Humans of Banaue, Philippines

Humans of Banaue, Philippines

Our adventure to Banaue was wonderful and eventful — aside from the majestic beauty that we have witnessed in the Banaue Rice Terraces, we also had a very thrilling ride up to these highlands. (Humans of Banaue)

» READ: Travel Guide to Banaue Rice Terraces and That One Night We Drove up a Mountain Range Without Headlights

But other than the views and the crazy driving experience, we also had a great time just walking around Banaue. We had a chance to observe and mingle with some locals and even played briefly with some kids (most of them just ended up staring at us though; I did have two white giants with me, haha!)

So with this post, I would like to show you photos of the people that we have met and seen in and on our way to Banaue!


Humans of Banaue

On our way up to Banaue, we stopped by this quaint little sari-sari store that was manned by only two people. They were very friendly, that they ended up telling me their life story; in her words:

“His parents died when he was still small—his mother was my sister. No one else was willing to take him in, so even though I didn’t have much, I took it upon myself to take care of him. I had other plans in life before… but right now, I’ll do anything to support him.”

Humans of Banaue: Brave Lady Humans of Banaue: Little Boy

Fast-forward to our time in Banaue, I did mention that we spent a good time walking around the town which was a very rural and small community. Other than farming as their livelihood, they also sell wood carvings!

Wood Carving Ifugao Family Souvenir Banaue Rice Terraces 2nd Stop: Shop (Wood Carving Ifugao) Ifugao Wood Carvings Souvenirs Banaue Community Farming in Banaue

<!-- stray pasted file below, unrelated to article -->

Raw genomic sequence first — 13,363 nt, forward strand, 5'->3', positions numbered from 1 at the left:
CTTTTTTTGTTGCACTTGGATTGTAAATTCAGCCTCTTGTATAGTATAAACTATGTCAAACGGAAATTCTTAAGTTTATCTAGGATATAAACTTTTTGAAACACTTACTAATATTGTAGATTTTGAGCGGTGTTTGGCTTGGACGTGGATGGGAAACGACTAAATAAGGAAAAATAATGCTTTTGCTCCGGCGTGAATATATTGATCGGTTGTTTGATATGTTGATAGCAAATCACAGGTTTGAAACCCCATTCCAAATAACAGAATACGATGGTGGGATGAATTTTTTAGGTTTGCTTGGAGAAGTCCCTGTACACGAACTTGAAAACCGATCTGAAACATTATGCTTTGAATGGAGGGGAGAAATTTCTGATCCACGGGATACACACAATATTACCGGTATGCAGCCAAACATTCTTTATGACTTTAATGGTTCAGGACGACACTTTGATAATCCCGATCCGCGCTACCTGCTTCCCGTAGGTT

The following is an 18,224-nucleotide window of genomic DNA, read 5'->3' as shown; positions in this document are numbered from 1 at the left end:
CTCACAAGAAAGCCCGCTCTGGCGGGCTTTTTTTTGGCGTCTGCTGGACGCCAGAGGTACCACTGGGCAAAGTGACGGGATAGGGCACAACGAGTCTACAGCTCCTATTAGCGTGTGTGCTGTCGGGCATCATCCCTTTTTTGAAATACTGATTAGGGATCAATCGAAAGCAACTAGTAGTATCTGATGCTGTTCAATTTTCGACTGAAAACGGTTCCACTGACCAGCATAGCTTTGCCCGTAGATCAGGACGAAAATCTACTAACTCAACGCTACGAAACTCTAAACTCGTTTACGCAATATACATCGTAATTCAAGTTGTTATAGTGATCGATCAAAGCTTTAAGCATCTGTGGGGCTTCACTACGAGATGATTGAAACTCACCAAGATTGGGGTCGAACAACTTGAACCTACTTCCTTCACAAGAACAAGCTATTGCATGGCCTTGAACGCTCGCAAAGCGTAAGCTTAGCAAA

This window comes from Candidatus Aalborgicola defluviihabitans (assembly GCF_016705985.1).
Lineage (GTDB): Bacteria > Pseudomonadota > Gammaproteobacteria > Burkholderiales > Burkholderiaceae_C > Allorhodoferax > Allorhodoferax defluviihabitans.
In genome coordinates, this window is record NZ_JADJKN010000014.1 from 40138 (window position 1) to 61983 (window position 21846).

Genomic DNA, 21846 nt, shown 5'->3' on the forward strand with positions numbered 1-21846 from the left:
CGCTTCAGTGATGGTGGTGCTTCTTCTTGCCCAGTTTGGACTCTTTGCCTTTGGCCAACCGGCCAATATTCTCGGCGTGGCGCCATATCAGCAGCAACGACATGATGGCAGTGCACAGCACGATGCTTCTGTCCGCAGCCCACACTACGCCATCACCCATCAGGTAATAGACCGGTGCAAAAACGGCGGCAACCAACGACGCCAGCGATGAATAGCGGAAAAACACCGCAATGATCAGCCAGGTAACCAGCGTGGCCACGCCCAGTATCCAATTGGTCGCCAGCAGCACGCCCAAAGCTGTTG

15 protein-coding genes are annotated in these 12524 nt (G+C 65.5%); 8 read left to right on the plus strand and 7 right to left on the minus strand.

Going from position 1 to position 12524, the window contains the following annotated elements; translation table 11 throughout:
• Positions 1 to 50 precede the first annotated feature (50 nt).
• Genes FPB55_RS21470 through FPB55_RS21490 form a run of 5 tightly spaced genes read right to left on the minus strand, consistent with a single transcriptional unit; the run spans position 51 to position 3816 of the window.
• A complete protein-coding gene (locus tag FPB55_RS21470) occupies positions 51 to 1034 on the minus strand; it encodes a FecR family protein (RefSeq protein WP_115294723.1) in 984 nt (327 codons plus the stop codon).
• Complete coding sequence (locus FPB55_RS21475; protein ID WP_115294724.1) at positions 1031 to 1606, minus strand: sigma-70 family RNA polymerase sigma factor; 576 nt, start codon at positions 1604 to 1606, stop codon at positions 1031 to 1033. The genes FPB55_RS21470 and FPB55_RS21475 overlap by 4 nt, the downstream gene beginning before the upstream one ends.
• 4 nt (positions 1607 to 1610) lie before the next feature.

By the way, ‘Igorot‘ is the collective name of several Austronesian ethnic groups in The Philippines, who inhabit the mountains in Luzon. Locals of Banaue, Ifugao are one of these ethnic groups and in this photo, they are wearing their traditional attire.

Igorot Ifugao Banaue Local

After the show of these adults, let’s show the adorable kids! They were very shy around us, especially when we point a camera at them; yet, they were still and always very eager to be in our shots!

Filipina Young Girl Ifugao Kid Group of Kids on Truck Little Filipino Boy Adorable Kids in the Philippines

“I’m three!”
“No, she’s not!”
“I am!”



Humans of Banaue, Philippines

Humans of the Philippines

I really enjoyed taking photos of these people since it reminded me a lot of the ‘Humans of New York’ (HONY) project. I actually have a Facebook page inspired by this idea and it’s called ‘People from my Travels; however, I haven’t been updating it as much lately so I hope I could get back to that.

Anyhow, putting this up was quite fun! I had a huge wave of nostalgia and I think that I might just continue putting up these kinds of posts from now on. What do you think?

P.S. These photos were mostly taken by our travel companion, Sam and some were also taken by me.

How about you?

  • Have you ever had encounters with locals abroad wherein you ended up knowing their life story? It might be because you directed the question to them or they willingly shared it to you. Let me know!

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  1. Beautiful!

  2. Whoa, you captured some amazing moments! The people are definitely what make a place, I like.

    1. Glad to hear that, Sky! Thank you!

  3. Philippines is such a beautiful country. We’ve been to a couple of places there. Beautiful photos, too!

    1. Thank you! That’s great to hear that you’ve been there! Hope your trip was a great one :)

  4. Oh my goodness! Simply beautiful! Beautiful human spirit, captured. Thanks so much for sharing.

  5. Lovely photographs! I so enjoy meeting people from different ethnicities. I had a wonderful parent-teacher conference this week with a Guatemalan family that has immigrated to the US. The father was a tiny man with a huge smile who wanted to use his English skills. Your Banaue people reminded me of them . . . .

    1. Me too; one of my goals actually is to meet some of the indigenous people in Africa :)
      And that’s great to hear! I guess we can also see other people through other people.


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